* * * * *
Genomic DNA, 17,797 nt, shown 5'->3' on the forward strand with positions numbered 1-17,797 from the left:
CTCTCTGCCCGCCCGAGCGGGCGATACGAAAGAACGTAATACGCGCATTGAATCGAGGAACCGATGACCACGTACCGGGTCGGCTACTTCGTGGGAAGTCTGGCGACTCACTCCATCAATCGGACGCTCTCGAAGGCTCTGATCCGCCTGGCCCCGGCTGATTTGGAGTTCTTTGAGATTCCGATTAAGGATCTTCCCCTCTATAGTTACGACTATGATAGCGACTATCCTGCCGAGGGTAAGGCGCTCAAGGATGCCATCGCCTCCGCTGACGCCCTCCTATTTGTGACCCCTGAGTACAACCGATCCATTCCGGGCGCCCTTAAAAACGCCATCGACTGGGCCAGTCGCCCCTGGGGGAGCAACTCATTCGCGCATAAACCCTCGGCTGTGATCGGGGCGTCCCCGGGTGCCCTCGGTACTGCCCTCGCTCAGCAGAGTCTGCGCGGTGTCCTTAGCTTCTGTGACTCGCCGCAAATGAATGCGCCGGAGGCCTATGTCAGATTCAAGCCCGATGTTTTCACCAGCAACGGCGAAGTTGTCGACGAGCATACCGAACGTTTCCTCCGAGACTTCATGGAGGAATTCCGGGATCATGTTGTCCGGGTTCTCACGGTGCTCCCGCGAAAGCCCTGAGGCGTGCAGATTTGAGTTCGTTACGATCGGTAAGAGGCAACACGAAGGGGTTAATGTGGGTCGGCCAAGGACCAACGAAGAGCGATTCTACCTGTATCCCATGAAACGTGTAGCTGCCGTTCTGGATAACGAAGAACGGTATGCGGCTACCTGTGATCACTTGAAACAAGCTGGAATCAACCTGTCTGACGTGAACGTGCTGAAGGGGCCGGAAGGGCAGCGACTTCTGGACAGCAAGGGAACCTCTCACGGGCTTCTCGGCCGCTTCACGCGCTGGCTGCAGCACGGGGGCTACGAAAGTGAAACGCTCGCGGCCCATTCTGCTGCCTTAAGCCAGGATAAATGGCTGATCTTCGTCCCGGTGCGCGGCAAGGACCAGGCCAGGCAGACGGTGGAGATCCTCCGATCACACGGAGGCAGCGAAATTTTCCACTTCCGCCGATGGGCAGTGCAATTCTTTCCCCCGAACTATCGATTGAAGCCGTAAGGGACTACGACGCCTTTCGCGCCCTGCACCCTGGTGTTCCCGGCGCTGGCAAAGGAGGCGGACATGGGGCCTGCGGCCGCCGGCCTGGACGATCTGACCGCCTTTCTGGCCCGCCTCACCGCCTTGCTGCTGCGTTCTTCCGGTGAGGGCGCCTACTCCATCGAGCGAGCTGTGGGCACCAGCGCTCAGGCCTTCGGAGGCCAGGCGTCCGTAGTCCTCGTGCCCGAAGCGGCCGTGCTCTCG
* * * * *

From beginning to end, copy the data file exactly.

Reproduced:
Genomic DNA, 17,797 nt, shown 5'->3' on the forward strand with positions numbered 1-17,797 from the left:
CTCTCTGCCCGCCCGAGCGGGCGATACGAAAGAACGTAATACGCGCATTGAATCGAGGAACCGATGACCACGTACCGGGTCGGCTACTTCGTGGGAAGTCTGGCGACTCACTCCATCAATCGGACGCTCTCGAAGGCTCTGATCCGCCTGGCCCCGGCTGATTTGGAGTTCTTTGAGATTCCGATTAAGGATCTTCCCCTCTATAGTTACGACTATGATAGCGACTATCCTGCCGAGGGTAAGGCGCTCAAGGATGCCATCGCCTCCGCTGACGCCCTCCTATTTGTGACCCCTGAGTACAACCGATCCATTCCGGGCGCCCTTAAAAACGCCATCGACTGGGCCAGTCGCCCCTGGGGGAGCAACTCATTCGCGCATAAACCCTCGGCTGTGATCGGGGCGTCCCCGGGTGCCCTCGGTACTGCCCTCGCTCAGCAGAGTCTGCGCGGTGTCCTTAGCTTCTGTGACTCGCCGCAAATGAATGCGCCGGAGGCCTATGTCAGATTCAAGCCCGATGTTTTCACCAGCAACGGCGAAGTTGTCGACGAGCATACCGAACGTTTCCTCCGAGACTTCATGGAGGAATTCCGGGATCATGTTGTCCGGGTTCTCACGGTGCTCCCGCGAAAGCCCTGAGGCGTGCAGATTTGAGTTCGTTACGATCGGTAAGAGGCAACACGAAGGGGTTAATGTGGGTCGGCCAAGGACCAACGAAGAGCGATTCTACCTGTATCCCATGAAACGTGTAGCTGCCGTTCTGGATAACGAAGAACGGTATGCGGCTACCTGTGATCACTTGAAACAAGCTGGAATCAACCTGTCTGACGTGAACGTGCTGAAGGGGCCGGAAGGGCAGCGACTTCTGGACAGCAAGGGAACCTCTCACGGGCTTCTCGGCCGCTTCACGCGCTGGCTGCAGCACGGGGGCTACGAAAGTGAAACGCTCGCGGCCCATTCTGCTGCCTTAAGCCAGGATAAATGGCTGATCTTCGTCCCGGTGCGCGGCAAGGACCAGGCCAGGCAGACGGTGGAGATCCTCCGATCACACGGAGGCAGCGAAATTTTCCACTTCCGCCGATGGGCAGTGCAATTCTTTCCCCCGAACTATCGATTGAAGCCGTAAGGGACTACGACGCCTTTCGCGCCCTGCACCCTGGTGTTCCCGGCGCTGGCAAAGGAGGCGGACATGGGGCCTGCGGCCGCCGGCCTGGACGATCTGACCGCCTTTCTGGCCCGCCTCACCGCCTTGCTGCTGCGTTCTTCCGGTGAGGGCGCCTACTCCATCGAGCGAGCTGTGGGCACCAGCGCTCAGGCCTTCGGAGGCCAGGCGTCCGTAGTCCTCGTGCCCGAAGCGGCCGTGCTCTCG